Follow the steps in the instructions on how to attach the straps. I add a second pin to each strap about 3 inches down to ensure they stay straight for when I sew them in. The pattern also asks you to baste them in place. Don’t skip this step!

Now it’s time to sew the facing to the bodice!

Don’t forget to clip those curves! Clipping the curves helps to ensure everything lays properly. I also under-stitch facings to ensure they don’t roll out during wearing.

Now you have a finished bodice!

Next up, prepare your skirt of choice:

The pattern gives you an option of a pencil skirt or a gathered skirt. I generally love a very full gathered skirt, but have also make this with a circle skirt.

Add the skirt to bodice and insert the zipper:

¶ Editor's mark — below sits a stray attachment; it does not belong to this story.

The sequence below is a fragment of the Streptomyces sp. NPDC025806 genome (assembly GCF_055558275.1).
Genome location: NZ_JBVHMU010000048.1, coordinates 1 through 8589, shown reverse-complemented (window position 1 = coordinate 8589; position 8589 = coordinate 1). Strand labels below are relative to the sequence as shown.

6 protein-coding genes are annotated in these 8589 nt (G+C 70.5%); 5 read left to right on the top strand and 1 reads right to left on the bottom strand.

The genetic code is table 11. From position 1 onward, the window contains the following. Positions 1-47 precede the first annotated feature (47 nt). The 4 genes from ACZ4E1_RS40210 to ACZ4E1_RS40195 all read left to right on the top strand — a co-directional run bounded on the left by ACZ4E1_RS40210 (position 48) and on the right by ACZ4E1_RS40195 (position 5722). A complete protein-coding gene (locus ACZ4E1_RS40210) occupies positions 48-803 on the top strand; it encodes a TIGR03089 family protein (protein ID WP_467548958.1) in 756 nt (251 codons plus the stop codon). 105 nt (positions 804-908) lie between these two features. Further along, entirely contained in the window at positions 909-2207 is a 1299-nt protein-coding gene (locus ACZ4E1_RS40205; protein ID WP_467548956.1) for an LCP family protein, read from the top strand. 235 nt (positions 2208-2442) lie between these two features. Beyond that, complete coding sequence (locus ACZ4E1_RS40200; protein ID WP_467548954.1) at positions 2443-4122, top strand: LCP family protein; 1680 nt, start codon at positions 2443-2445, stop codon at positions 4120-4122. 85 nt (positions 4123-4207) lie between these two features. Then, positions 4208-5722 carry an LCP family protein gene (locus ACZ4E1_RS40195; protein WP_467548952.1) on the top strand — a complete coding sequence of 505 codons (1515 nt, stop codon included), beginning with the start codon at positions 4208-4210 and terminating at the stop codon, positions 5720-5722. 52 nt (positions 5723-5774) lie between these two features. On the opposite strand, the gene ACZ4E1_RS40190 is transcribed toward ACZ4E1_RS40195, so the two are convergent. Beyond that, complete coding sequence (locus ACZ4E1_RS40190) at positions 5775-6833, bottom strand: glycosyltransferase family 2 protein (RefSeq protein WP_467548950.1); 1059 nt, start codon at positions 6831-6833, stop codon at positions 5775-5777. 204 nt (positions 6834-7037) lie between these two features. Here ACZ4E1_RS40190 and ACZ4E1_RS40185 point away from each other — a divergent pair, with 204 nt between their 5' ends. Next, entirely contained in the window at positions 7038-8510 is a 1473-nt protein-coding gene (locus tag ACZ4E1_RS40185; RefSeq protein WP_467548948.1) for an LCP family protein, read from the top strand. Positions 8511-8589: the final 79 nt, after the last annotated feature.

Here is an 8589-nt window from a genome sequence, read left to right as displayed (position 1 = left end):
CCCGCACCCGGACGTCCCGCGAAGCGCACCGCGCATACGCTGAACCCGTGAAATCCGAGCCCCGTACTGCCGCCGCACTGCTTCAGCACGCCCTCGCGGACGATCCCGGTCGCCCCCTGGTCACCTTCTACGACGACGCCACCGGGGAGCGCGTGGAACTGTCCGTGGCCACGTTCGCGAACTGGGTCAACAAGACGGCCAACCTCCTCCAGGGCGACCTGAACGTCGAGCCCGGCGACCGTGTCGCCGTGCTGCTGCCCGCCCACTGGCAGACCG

I say add the zipper style you are most comfortable with. (this is why I don’t have photos of the zipper installation). If you are just learning how to sew, go with what the pattern says.

Some are camp lapped zipper, some are camp invisible zipper. I’m the latter. I love a good invisible zip. Here is the tutorial I use. https://byhandlondon.com/blogs/by-hand-london/11628353-inserting-an-invisible-zipper-the-definitive-tutorial (By Hand London has lots of great tutorials)

Hemming:

This depends on the type of skirt you add. For a gathered skirt, I hem before I sew the skirt to the bodice. If you have cut your skirt on the bias (circle skirt and some pencil skirts) then let the dress hang for a few days before you hem. You might need to even out the hem.

Tip: If you want to add a bit of weight to your skirt, so it doesn’t blow up as much in the wind, add hem tap.

The finished dress!

Ain’t she pretty! The inspriation for why I started making the B6453 pattern, is due to my obsession with the character Audrey’s wardrobe from the 1960s Little Shop of Horrors. I’ve made the checked version and one day soon am going to make the red version!